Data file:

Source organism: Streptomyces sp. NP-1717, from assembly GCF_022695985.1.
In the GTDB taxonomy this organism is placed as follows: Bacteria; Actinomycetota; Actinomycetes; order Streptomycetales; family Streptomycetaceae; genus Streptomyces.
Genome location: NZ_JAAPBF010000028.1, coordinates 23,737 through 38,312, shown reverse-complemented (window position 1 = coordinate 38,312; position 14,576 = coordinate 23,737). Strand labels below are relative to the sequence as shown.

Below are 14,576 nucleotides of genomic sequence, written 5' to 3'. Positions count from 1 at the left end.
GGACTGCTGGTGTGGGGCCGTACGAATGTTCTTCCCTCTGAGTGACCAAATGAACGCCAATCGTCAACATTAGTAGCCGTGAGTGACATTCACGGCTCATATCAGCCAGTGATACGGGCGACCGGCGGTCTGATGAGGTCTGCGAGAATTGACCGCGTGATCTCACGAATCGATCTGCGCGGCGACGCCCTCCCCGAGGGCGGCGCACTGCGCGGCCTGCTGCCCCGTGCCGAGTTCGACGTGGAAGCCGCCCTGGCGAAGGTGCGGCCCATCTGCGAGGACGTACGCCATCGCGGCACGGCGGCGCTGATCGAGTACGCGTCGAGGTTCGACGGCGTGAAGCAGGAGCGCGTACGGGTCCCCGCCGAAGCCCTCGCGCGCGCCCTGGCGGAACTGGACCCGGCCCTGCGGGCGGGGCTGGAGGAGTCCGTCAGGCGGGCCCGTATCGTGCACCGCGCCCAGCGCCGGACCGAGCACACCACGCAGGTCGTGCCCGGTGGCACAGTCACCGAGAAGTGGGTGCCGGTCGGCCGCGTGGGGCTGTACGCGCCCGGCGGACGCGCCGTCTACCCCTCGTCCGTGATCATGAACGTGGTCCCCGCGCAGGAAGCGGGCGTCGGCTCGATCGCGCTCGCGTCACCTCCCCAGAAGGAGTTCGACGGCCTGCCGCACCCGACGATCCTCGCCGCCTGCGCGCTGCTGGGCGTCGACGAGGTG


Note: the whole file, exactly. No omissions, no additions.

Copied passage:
Source organism: Streptomyces sp. NP-1717, from assembly GCF_022695985.1.
In the GTDB taxonomy this organism is placed as follows: Bacteria; Actinomycetota; Actinomycetes; order Streptomycetales; family Streptomycetaceae; genus Streptomyces.
Genome location: NZ_JAAPBF010000028.1, coordinates 23,737 through 38,312, shown reverse-complemented (window position 1 = coordinate 38,312; position 14,576 = coordinate 23,737). Strand labels below are relative to the sequence as shown.

Below are 14,576 nucleotides of genomic sequence, written 5' to 3'. Positions count from 1 at the left end.
GGACTGCTGGTGTGGGGCCGTACGAATGTTCTTCCCTCTGAGTGACCAAATGAACGCCAATCGTCAACATTAGTAGCCGTGAGTGACATTCACGGCTCATATCAGCCAGTGATACGGGCGACCGGCGGTCTGATGAGGTCTGCGAGAATTGACCGCGTGATCTCACGAATCGATCTGCGCGGCGACGCCCTCCCCGAGGGCGGCGCACTGCGCGGCCTGCTGCCCCGTGCCGAGTTCGACGTGGAAGCCGCCCTGGCGAAGGTGCGGCCCATCTGCGAGGACGTACGCCATCGCGGCACGGCGGCGCTGATCGAGTACGCGTCGAGGTTCGACGGCGTGAAGCAGGAGCGCGTACGGGTCCCCGCCGAAGCCCTCGCGCGCGCCCTGGCGGAACTGGACCCGGCCCTGCGGGCGGGGCTGGAGGAGTCCGTCAGGCGGGCCCGTATCGTGCACCGCGCCCAGCGCCGGACCGAGCACACCACGCAGGTCGTGCCCGGTGGCACAGTCACCGAGAAGTGGGTGCCGGTCGGCCGCGTGGGGCTGTACGCGCCCGGCGGACGCGCCGTCTACCCCTCGTCCGTGATCATGAACGTGGTCCCCGCGCAGGAAGCGGGCGTCGGCTCGATCGCGCTCGCGTCACCTCCCCAGAAGGAGTTCGACGGCCTGCCGCACCCGACGATCCTCGCCGCCTGCGCGCTGCTGGGCGTCGACGAGGTG